Danes are on course to spend at the fastest pace in 12 years after more than half a decade of negative interest rates.
The nation that has dominated the UN’s world happiness rankings since they were created in 2012 is growing more optimistic, according to a gauge of consumer confidence published on Tuesday. The index reached its highest level since July last year, according to Statistics Denmark.
Tore Stramer, chief economist at Nykredit, says Tuesday’s numbers suggest a spending rush. That follows the longest spate of negative interest rates the world has ever seen. Denmark, which uses monetary policy to peg the krone to the euro, first pushed its main rate below zero in mid-2012.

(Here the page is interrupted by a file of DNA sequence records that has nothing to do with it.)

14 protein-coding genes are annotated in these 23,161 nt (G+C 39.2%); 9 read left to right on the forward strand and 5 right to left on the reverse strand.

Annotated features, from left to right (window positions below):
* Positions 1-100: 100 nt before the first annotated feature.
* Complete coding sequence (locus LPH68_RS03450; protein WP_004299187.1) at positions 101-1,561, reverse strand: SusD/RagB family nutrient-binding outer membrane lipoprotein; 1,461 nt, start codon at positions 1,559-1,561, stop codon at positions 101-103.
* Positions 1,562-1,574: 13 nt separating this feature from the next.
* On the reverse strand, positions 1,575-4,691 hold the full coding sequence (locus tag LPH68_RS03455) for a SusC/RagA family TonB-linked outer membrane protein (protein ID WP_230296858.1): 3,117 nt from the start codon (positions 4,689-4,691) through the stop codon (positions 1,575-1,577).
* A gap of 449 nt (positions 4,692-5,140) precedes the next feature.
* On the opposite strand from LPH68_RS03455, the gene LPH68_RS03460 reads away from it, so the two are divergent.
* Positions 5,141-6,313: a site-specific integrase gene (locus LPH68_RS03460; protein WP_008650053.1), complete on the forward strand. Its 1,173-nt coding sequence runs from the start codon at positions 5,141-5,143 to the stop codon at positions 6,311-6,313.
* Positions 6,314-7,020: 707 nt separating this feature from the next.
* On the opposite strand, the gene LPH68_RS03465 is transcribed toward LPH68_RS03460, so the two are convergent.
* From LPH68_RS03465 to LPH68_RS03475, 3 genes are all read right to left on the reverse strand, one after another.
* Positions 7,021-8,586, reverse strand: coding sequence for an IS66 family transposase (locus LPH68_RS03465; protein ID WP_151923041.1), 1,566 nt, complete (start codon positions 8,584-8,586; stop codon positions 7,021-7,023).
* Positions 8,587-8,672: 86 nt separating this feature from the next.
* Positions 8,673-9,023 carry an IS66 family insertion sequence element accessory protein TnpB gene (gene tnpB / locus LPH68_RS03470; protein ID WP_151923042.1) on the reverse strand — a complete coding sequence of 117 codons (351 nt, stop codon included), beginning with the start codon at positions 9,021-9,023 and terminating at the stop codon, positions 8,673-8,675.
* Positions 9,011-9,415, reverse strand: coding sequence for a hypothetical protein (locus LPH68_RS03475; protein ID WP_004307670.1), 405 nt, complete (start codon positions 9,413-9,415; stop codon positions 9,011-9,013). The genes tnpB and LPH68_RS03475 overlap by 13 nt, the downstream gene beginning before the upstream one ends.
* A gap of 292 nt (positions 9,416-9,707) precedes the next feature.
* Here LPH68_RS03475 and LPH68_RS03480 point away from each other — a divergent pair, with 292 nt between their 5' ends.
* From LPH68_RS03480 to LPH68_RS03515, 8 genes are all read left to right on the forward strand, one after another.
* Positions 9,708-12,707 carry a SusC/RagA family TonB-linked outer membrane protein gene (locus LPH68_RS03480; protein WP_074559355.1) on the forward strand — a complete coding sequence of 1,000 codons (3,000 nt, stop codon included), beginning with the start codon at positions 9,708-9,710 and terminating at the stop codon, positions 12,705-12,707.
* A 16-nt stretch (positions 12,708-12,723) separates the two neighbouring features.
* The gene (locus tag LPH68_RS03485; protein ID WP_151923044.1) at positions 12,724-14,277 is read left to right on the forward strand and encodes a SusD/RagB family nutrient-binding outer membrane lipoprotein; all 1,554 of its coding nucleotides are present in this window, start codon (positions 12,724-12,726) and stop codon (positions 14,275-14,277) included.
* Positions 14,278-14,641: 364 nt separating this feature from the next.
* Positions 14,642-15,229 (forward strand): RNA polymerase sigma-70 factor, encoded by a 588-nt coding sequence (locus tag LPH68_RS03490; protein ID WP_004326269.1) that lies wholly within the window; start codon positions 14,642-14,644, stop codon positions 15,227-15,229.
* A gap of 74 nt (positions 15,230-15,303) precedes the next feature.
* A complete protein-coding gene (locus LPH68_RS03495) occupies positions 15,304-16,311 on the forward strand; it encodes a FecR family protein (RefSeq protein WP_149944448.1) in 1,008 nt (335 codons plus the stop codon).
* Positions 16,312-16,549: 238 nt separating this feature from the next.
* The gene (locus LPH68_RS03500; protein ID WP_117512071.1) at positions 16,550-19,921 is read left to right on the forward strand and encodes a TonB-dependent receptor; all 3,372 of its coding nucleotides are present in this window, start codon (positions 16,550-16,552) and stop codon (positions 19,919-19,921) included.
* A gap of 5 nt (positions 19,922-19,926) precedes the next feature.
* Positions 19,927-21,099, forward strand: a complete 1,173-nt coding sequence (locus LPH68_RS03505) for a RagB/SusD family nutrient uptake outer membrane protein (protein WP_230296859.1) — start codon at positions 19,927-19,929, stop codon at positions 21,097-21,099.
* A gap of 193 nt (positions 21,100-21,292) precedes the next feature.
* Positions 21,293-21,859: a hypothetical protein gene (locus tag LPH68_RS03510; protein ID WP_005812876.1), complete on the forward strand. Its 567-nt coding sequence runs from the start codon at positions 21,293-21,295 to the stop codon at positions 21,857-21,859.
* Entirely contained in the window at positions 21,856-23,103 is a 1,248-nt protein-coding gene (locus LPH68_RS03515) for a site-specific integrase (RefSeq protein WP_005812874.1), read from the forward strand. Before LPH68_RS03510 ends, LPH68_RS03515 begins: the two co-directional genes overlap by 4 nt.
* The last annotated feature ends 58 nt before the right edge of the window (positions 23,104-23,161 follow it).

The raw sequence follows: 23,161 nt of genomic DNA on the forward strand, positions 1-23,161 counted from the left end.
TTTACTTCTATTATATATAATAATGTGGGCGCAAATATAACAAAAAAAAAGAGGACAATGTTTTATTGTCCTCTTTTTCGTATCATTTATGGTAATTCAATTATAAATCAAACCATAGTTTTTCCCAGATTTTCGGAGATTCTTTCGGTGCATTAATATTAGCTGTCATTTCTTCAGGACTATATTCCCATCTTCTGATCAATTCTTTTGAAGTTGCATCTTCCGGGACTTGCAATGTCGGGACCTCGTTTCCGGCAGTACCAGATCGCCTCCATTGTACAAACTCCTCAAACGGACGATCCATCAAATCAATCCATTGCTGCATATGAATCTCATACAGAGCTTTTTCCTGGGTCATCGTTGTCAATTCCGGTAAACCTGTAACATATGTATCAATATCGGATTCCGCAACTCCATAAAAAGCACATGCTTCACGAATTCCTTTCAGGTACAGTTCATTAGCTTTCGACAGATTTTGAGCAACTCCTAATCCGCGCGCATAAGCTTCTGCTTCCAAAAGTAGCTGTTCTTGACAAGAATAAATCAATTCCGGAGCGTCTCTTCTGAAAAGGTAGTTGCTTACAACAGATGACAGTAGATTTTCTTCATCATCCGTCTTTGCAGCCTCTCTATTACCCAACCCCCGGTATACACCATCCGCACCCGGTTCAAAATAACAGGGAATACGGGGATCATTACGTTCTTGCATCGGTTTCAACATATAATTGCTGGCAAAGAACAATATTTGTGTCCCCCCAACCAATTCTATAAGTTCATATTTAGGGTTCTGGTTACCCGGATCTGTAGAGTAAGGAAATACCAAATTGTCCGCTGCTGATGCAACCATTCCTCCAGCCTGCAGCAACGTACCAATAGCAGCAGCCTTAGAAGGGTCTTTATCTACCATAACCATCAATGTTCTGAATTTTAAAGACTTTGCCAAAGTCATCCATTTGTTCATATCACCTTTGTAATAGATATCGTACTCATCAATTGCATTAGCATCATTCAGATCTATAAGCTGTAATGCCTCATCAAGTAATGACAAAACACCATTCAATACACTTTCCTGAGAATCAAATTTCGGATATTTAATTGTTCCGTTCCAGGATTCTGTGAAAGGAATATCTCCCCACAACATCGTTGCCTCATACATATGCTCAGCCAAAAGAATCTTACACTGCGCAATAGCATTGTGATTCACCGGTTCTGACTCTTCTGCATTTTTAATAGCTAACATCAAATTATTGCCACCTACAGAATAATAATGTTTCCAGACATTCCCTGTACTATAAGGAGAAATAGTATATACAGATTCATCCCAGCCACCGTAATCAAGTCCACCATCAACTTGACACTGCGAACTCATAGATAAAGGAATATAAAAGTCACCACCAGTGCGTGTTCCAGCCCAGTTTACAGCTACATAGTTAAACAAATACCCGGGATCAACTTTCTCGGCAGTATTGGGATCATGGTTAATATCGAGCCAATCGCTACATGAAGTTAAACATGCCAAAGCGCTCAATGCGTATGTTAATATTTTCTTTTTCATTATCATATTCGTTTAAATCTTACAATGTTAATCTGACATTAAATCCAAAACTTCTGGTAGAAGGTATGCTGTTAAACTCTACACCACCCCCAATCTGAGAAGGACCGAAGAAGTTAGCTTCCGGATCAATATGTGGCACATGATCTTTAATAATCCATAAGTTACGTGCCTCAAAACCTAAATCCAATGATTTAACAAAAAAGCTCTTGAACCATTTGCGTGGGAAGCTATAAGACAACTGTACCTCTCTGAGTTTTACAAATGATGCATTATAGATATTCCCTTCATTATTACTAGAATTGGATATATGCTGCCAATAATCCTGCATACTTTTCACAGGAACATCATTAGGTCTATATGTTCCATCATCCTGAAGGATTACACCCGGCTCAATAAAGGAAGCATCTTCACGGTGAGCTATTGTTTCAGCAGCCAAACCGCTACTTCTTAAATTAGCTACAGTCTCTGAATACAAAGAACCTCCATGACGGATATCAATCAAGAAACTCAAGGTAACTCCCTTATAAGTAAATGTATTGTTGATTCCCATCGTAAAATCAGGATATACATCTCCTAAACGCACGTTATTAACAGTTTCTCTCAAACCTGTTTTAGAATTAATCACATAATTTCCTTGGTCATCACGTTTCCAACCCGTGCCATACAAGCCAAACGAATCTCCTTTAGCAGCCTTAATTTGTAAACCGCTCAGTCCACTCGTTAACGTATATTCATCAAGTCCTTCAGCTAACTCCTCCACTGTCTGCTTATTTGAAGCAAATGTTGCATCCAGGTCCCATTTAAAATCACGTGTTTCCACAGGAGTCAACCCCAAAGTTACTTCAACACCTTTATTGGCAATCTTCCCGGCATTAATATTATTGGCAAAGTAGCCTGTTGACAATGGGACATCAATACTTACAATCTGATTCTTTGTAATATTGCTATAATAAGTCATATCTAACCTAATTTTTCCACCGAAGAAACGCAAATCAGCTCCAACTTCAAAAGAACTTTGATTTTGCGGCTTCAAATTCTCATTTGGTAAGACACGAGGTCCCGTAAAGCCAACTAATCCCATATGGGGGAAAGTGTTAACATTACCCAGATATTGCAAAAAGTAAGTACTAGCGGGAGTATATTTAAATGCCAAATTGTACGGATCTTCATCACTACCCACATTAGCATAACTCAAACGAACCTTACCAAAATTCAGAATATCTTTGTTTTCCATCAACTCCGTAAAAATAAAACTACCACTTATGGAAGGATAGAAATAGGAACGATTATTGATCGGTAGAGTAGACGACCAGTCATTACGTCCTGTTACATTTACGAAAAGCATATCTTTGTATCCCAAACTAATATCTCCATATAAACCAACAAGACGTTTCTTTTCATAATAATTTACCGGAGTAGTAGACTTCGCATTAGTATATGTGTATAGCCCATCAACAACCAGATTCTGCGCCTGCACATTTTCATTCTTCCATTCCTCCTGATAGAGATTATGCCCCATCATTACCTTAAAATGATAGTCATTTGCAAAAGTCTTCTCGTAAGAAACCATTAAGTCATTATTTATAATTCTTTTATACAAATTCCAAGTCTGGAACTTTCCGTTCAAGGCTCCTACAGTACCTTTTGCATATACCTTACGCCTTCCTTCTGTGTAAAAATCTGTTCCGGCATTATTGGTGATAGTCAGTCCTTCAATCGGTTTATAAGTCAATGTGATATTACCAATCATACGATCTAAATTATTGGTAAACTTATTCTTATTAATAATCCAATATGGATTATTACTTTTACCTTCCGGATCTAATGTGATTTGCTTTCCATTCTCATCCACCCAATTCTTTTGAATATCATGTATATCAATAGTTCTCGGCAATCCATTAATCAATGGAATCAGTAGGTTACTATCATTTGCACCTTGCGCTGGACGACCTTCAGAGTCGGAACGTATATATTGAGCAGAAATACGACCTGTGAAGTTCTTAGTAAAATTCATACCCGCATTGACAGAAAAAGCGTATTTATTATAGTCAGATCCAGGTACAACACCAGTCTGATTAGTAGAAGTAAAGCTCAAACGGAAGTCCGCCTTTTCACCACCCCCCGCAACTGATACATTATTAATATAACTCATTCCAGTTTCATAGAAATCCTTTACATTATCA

“We may not quite be about to enter a definite spending party,” Stramer said in a client note. That’s not altogether bad, seeing as the last time spending reached similar heights was in 2006, much of which was based on borrowed money, he said.
The rise in consumer optimism also comes amid Danish labor shortages, which the government is trying to address through incentives to join the workforce, such as lower taxes.
According to Stramer, the reversal in global stock markets during the first two weeks of the month did little to influence the Danes, who unlike their Swedish counterparts have only limited investments in shares.